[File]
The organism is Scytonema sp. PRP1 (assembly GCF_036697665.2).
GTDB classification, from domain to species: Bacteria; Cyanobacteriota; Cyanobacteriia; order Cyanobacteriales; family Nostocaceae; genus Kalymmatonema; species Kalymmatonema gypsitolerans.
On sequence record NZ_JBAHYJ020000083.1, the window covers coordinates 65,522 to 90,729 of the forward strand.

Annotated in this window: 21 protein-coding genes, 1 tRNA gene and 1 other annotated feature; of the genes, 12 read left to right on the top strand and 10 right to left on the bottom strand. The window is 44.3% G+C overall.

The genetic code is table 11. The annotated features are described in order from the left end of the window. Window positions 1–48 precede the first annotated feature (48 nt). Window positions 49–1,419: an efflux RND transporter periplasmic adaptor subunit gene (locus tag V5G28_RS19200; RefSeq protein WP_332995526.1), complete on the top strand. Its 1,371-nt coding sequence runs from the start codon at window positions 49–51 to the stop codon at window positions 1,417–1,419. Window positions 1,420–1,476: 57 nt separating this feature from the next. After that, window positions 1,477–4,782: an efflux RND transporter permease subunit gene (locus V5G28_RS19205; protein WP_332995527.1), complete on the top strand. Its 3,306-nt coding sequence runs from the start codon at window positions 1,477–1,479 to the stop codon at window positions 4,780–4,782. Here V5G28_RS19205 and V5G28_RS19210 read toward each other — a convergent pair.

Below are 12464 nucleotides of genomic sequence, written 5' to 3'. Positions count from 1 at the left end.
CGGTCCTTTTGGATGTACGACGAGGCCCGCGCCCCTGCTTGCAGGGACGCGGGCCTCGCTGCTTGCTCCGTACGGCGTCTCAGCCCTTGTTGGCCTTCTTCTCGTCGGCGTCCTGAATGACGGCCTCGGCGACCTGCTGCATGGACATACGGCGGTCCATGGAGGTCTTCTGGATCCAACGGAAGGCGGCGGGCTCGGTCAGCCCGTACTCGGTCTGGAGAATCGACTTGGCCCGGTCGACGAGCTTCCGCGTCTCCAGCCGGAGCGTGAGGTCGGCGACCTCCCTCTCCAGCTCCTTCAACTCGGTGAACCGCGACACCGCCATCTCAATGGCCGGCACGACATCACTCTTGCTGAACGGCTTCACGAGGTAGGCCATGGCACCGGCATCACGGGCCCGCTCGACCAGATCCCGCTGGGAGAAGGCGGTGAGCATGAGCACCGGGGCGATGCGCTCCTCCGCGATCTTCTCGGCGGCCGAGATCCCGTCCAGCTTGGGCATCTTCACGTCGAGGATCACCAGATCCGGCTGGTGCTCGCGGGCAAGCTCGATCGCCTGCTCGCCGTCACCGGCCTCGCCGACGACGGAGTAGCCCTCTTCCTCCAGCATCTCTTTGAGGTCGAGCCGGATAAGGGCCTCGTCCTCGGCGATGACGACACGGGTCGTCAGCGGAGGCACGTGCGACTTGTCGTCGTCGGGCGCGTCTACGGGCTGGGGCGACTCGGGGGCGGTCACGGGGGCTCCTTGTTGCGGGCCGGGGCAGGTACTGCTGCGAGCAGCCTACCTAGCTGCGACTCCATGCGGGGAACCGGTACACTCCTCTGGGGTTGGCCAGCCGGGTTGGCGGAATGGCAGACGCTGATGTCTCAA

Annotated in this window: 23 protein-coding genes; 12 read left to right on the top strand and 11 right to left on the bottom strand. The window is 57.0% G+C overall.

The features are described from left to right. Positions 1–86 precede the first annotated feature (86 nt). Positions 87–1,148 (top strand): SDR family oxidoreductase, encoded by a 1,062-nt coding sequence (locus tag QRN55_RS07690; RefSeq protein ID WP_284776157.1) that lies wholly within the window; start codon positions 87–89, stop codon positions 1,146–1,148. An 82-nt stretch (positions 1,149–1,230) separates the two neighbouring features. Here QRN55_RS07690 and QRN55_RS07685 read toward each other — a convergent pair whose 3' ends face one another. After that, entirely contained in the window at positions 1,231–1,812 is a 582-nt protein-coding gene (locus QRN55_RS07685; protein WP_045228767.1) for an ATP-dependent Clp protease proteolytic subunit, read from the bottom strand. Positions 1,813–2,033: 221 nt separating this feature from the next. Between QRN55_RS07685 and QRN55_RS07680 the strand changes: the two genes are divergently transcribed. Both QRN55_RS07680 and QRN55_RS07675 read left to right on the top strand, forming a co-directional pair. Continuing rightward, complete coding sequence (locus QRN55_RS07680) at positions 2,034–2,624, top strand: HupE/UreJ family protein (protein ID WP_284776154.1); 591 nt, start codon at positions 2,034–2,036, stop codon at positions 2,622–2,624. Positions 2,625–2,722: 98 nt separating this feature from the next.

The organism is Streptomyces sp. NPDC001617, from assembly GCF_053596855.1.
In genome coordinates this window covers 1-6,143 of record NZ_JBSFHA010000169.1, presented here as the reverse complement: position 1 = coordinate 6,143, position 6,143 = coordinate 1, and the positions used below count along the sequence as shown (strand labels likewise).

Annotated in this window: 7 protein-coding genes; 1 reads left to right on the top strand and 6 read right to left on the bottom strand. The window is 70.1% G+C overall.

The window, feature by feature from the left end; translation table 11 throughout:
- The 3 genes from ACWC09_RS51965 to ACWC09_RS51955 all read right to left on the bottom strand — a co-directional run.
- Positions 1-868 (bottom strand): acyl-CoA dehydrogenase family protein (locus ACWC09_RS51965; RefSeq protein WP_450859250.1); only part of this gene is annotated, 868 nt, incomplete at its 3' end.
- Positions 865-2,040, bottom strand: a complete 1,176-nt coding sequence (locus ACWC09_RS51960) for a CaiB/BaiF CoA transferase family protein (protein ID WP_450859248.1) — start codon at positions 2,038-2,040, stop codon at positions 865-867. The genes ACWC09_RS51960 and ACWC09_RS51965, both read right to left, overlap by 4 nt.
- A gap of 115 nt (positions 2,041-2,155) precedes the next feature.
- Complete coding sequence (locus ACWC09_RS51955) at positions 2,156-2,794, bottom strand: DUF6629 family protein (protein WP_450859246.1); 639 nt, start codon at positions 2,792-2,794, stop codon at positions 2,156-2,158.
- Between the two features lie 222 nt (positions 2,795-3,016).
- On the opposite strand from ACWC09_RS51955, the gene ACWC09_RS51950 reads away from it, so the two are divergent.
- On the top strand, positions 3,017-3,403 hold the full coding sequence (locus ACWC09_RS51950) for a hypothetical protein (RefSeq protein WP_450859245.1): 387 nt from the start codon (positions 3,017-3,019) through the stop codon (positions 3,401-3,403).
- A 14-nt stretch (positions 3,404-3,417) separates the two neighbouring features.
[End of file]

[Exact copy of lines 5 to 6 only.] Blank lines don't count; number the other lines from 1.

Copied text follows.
The genetic code is table 11. The annotated features are described in order from the left end of the window. Window positions 1–48 precede the first annotated feature (48 nt). Window positions 49–1,419: an efflux RND transporter periplasmic adaptor subunit gene (locus tag V5G28_RS19200; RefSeq protein WP_332995526.1), complete on the top strand. Its 1,371-nt coding sequence runs from the start codon at window positions 49–51 to the stop codon at window positions 1,417–1,419. Window positions 1,420–1,476: 57 nt separating this feature from the next. After that, window positions 1,477–4,782: an efflux RND transporter permease subunit gene (locus V5G28_RS19205; protein WP_332995527.1), complete on the top strand. Its 3,306-nt coding sequence runs from the start codon at window positions 1,477–1,479 to the stop codon at window positions 4,780–4,782. Here V5G28_RS19205 and V5G28_RS19210 read toward each other — a convergent pair.

Below are 12464 nucleotides of genomic sequence, written 5' to 3'. Positions count from 1 at the left end.